It was special given that it was the first day he talked to me about deep life realities . And I cried. I asked him ‘Grandpa, What if I have a child, or worse twins, who is going to help me carry them if my hand remains like this. Won’t the world laugh at me just like they did today just because I could not pick the papers  with two hands like others’
My grandpa came and held my hand and told me ‘Whatever you can’t do leave it to God, in my eyes you can do everything, you always do. Work hard and when that time comes God will show you a solution, you will get a nanny if it will be too tiring for you. And if the world laughs at you show them that you can, prove to them by achieving what they don’t expect you. Don’t listen to the negative voices just keep pressing on’
And he tucked me and I slept so well.
And years down I realized those words healed me. I think no wonder I love playing with words I know how powerful words are. Because his words have kept me and have pushed me to be the best I could be even amidst tears. Those words have consoled me even even in my lowest moments.  Those words have made me  make tough decisions knowing that even if I fail he still loves me and he is always there for me.
Happy Fathers day to my old man. He raised a strong and a beautiful grandchild.FB_IMG_1529180742786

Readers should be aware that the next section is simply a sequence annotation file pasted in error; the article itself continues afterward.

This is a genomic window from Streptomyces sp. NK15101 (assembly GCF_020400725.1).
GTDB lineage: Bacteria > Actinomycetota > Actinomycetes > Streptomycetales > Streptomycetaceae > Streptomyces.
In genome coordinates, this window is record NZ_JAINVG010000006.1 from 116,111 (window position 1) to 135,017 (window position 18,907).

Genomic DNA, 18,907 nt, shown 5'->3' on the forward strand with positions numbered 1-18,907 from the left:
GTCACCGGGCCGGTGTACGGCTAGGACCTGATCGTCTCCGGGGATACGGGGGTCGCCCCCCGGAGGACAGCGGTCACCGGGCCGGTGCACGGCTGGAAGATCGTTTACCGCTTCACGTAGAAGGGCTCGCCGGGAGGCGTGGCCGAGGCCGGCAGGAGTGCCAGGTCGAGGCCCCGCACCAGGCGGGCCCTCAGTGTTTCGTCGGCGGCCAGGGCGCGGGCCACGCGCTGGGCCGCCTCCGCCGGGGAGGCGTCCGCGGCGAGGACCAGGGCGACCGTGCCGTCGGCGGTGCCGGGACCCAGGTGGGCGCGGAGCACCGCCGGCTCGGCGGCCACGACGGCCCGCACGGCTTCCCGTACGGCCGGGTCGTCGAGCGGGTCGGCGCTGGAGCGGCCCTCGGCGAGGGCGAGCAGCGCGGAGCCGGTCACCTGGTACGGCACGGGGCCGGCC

I dedicate every small achievement I have ever made to him.
I cannot forget to say Happy Fathers day to My spiritual Father Reverend Chrispus Mutavanya who I wrote about sometime back and has been very instrumental to the lady I am today. Your faith in me, support, words of encouragement and Prayers have built me from a strong little girl to a God fearing girl. No amount of words can explain how I am grateful. May God bless your soul.
 Finally, Happy fathers day to all fathers and aspiring fathers out here. May you all live to love and use words of wisdom and encouragement to your children knowing that your actions and words are powerful enough to make them or break them.

8 Comments Add yours

  1. Mutia says:

    What a piece! What an inspiration!

    You are amazing Brightstar.


  2. Ms. Ena says:

    I enjoyed your blog. I loved the pictures and killer shoes girl!!


    1. Thank you so much. May God bless you


  3. Misiani says:

    You spoke to me directly today. I had to hide so that no one sees my tears rolling. Great piece, God bless you my daughter.


    1. God loves you Dad. And He will keep strengthening you and making you better for our generation.


  4. KPW says:

    Star, sorry am reading this today, but admittedly it speaks for a majority boys. Contrarily my old man was always there for me and all of us as we grew up, he woke us up, personally took us to school, came back home for lunch or brought us lunch in school, came home early enough to take us for evening coffee[now you know where i developed a love for coffee], took us to book shops to buy us textbooks and at times story books, ensured we did our homework well, fed us during supper and carried us to our beds[I had an habit of sleeping on the couch in the living room immediately after supper].
    To me I had and have not just a loving dad but a caring one too. To my kids, expect no less than what I got from my old man, SON.


    1. Your Old Man is a blessing to humanity and no wonder God has kept him for long and blessed his children. I am glad to have met him and the rest of the family. He is the type of man we should teach all young boys to aspire to be like. May God keep strengthening him.

      Liked by 1 person